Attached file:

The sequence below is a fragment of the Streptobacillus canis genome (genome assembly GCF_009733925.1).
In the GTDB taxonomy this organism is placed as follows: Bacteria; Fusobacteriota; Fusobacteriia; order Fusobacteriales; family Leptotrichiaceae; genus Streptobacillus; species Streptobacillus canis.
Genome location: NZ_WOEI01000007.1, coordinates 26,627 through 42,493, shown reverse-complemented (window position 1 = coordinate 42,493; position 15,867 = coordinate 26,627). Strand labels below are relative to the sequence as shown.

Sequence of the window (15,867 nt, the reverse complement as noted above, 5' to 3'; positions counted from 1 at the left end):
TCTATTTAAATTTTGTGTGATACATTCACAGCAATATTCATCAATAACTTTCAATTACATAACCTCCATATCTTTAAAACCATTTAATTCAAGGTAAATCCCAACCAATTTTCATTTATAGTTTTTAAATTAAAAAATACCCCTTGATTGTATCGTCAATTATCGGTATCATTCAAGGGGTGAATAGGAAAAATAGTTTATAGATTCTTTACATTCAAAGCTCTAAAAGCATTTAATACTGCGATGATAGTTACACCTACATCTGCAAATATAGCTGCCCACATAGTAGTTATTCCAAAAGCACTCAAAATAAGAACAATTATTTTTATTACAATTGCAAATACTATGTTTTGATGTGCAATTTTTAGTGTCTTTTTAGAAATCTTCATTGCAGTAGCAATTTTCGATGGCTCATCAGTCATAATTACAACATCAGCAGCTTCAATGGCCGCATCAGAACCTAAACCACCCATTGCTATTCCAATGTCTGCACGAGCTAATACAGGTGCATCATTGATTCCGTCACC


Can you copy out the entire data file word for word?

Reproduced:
The sequence below is a fragment of the Streptobacillus canis genome (genome assembly GCF_009733925.1).
In the GTDB taxonomy this organism is placed as follows: Bacteria; Fusobacteriota; Fusobacteriia; order Fusobacteriales; family Leptotrichiaceae; genus Streptobacillus; species Streptobacillus canis.
Genome location: NZ_WOEI01000007.1, coordinates 26,627 through 42,493, shown reverse-complemented (window position 1 = coordinate 42,493; position 15,867 = coordinate 26,627). Strand labels below are relative to the sequence as shown.

Sequence of the window (15,867 nt, the reverse complement as noted above, 5' to 3'; positions counted from 1 at the left end):
TCTATTTAAATTTTGTGTGATACATTCACAGCAATATTCATCAATAACTTTCAATTACATAACCTCCATATCTTTAAAACCATTTAATTCAAGGTAAATCCCAACCAATTTTCATTTATAGTTTTTAAATTAAAAAATACCCCTTGATTGTATCGTCAATTATCGGTATCATTCAAGGGGTGAATAGGAAAAATAGTTTATAGATTCTTTACATTCAAAGCTCTAAAAGCATTTAATACTGCGATGATAGTTACACCTACATCTGCAAATATAGCTGCCCACATAGTAGTTATTCCAAAAGCACTCAAAATAAGAACAATTATTTTTATTACAATTGCAAATACTATGTTTTGATGTGCAATTTTTAGTGTCTTTTTAGAAATCTTCATTGCAGTAGCAATTTTCGATGGCTCATCAGTCATAATTACAACATCAGCAGCTTCAATGGCCGCATCAGAACCTAAACCACCCATTGCTATTCCAATGTCTGCACGAGCTAATACAGGTGCATCATTGATTCCGTCACC